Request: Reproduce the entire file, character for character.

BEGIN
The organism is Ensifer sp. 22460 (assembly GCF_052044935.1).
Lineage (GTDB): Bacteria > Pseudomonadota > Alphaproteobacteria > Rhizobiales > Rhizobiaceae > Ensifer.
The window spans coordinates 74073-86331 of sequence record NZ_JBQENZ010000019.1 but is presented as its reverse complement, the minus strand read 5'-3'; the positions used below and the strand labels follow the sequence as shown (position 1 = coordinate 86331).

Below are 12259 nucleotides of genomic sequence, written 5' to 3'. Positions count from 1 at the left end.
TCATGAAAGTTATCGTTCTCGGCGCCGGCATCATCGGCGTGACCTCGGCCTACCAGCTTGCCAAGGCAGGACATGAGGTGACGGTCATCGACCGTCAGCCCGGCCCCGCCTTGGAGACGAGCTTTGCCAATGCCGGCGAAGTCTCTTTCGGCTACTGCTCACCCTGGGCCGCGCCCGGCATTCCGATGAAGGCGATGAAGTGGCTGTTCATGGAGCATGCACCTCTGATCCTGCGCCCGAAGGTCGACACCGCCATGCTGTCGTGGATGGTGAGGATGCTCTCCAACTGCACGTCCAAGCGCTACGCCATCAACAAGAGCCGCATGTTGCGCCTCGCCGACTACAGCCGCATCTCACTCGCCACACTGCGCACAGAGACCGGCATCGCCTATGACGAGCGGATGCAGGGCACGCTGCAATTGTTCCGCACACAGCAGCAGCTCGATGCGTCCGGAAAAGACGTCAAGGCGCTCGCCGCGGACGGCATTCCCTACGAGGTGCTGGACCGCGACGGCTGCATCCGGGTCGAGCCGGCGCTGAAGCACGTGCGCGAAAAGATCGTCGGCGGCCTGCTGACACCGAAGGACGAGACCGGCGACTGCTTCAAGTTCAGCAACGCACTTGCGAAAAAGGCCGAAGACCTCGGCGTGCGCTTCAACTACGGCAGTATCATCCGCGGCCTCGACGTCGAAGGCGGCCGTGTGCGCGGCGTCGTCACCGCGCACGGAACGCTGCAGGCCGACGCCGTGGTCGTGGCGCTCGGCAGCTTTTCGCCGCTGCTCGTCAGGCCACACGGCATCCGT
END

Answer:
The organism is Ensifer sp. 22460 (assembly GCF_052044935.1).
Lineage (GTDB): Bacteria > Pseudomonadota > Alphaproteobacteria > Rhizobiales > Rhizobiaceae > Ensifer.
The window spans coordinates 74073-86331 of sequence record NZ_JBQENZ010000019.1 but is presented as its reverse complement, the minus strand read 5'-3'; the positions used below and the strand labels follow the sequence as shown (position 1 = coordinate 86331).

Below are 12259 nucleotides of genomic sequence, written 5' to 3'. Positions count from 1 at the left end.
TCATGAAAGTTATCGTTCTCGGCGCCGGCATCATCGGCGTGACCTCGGCCTACCAGCTTGCCAAGGCAGGACATGAGGTGACGGTCATCGACCGTCAGCCCGGCCCCGCCTTGGAGACGAGCTTTGCCAATGCCGGCGAAGTCTCTTTCGGCTACTGCTCACCCTGGGCCGCGCCCGGCATTCCGATGAAGGCGATGAAGTGGCTGTTCATGGAGCATGCACCTCTGATCCTGCGCCCGAAGGTCGACACCGCCATGCTGTCGTGGATGGTGAGGATGCTCTCCAACTGCACGTCCAAGCGCTACGCCATCAACAAGAGCCGCATGTTGCGCCTCGCCGACTACAGCCGCATCTCACTCGCCACACTGCGCACAGAGACCGGCATCGCCTATGACGAGCGGATGCAGGGCACGCTGCAATTGTTCCGCACACAGCAGCAGCTCGATGCGTCCGGAAAAGACGTCAAGGCGCTCGCCGCGGACGGCATTCCCTACGAGGTGCTGGACCGCGACGGCTGCATCCGGGTCGAGCCGGCGCTGAAGCACGTGCGCGAAAAGATCGTCGGCGGCCTGCTGACACCGAAGGACGAGACCGGCGACTGCTTCAAGTTCAGCAACGCACTTGCGAAAAAGGCCGAAGACCTCGGCGTGCGCTTCAACTACGGCAGTATCATCCGCGGCCTCGACGTCGAAGGCGGCCGTGTGCGCGGCGTCGTCACCGCGCACGGAACGCTGCAGGCCGACGCCGTGGTCGTGGCGCTCGGCAGCTTTTCGCCGCTGCTCGTCAGGCCACACGGCATCCGT